54. A process in accordance with claim 53 wherein approximately one-half of said diluent is supplied to said initial tank reactor in the series of tank reactors and approximately one-half of said diluent is supplied directly to the second tank reactor in the series of tank reactors.
55. A process in accordance with claim 54 wherein said plurality of tank reactors in series comprises three tank reactors in series.
56. A process in accordance with claim 55 wherein said plurality of tank reactors comprise stirred tank reactors.
57. A process in accordance with claim 52 wherein said diluent comprises at least 50 weight percent water; the balance, if any, of said diluent being nonreactive with the reactants and the reactant products.
58. A process in accordance with claim 57 wherein said at least one olefinically unsaturated mononitrile reactant is acrylonitrile, wherein said olefinically unsaturated mononitrile compound is acrylonitrile, wherein said at least one olefinic hydrocarbon reactant is isobutylene, and wherein said olefinic hydrocarbon compound is isobutylene.
59. A process in accordance with claim 58 further comprising recovering from the resulting reaction effluent said at least one olefinically unsaturated dinitrile reaction product.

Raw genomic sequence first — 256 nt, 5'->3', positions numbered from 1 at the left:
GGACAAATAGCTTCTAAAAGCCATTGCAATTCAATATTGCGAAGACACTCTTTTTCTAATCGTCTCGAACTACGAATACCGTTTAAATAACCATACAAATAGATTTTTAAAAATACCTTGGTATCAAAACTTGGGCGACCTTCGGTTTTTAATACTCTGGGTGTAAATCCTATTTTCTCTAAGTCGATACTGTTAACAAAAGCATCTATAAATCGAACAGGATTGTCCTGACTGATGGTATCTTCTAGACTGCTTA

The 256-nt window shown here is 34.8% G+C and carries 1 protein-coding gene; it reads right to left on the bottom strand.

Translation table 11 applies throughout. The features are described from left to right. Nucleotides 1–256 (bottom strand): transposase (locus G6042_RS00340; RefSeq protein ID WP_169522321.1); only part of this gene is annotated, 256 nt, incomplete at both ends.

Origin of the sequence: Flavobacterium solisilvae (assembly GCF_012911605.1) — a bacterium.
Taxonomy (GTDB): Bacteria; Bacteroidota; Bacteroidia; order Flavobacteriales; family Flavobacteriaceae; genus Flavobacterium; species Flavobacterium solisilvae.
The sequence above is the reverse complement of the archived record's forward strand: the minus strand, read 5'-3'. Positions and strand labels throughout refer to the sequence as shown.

60. A process in accordance with claim 52 wherein said at least one olefinically unsaturated mononitrile reactant is acrylonitrile, wherein said olefinically unsaturated mononitrile compound is acrylonitrile, wherein said at least one olefinic hydrocarbon reactant is isobutylene, and wherein said olefinic hydrocarbon compound is isobutylene.
Description

This invention relates to the production of unsaturated dinitriles. In a specific aspect this invention relates to a reaction of an olefinically unsaturated nitrile, an olefinic hydrocarbon and a monoadduct of an olefinic hydrocarbon and an olefinically unsaturated nitrile a plurality of reactors in series in the presence of a diluent to yield olefinically unsaturated dinitrile products having a greater number of carbon atoms than the unsaturated nitrile reactant.

In U.S. Pat. No. 2,641,607 (issued June 9, 1953), Albisetti et al describe the thermal reaction of a 2-alkenenitrile (e.g. acrylonitrile) with a neutral olefinic compound (e.g. isobutylene) in a first stage reaction to produce unsaturated mononitriles having a greater number of carbon atoms (e.g. 5-methyl-5-hexenenitrile). Albisetti et al state that the reaction effluent can be distilled to recover the unsaturated mononitrile product, and that the recovered unsaturated mononitrile product can be thermally reacted with a neutral olefinic compound in a second stage reaction to produce unsaturated dinitriles. The patentees state that the first stage reaction can be conducted in the presence or absence of an inert diluent or solvent. The patent lists hydrocarbons, ethers and esters as suitable inert organic solvents, and then states that the reaction also takes place in the presence of water as a diluent, the water serving as a heat transfer medium.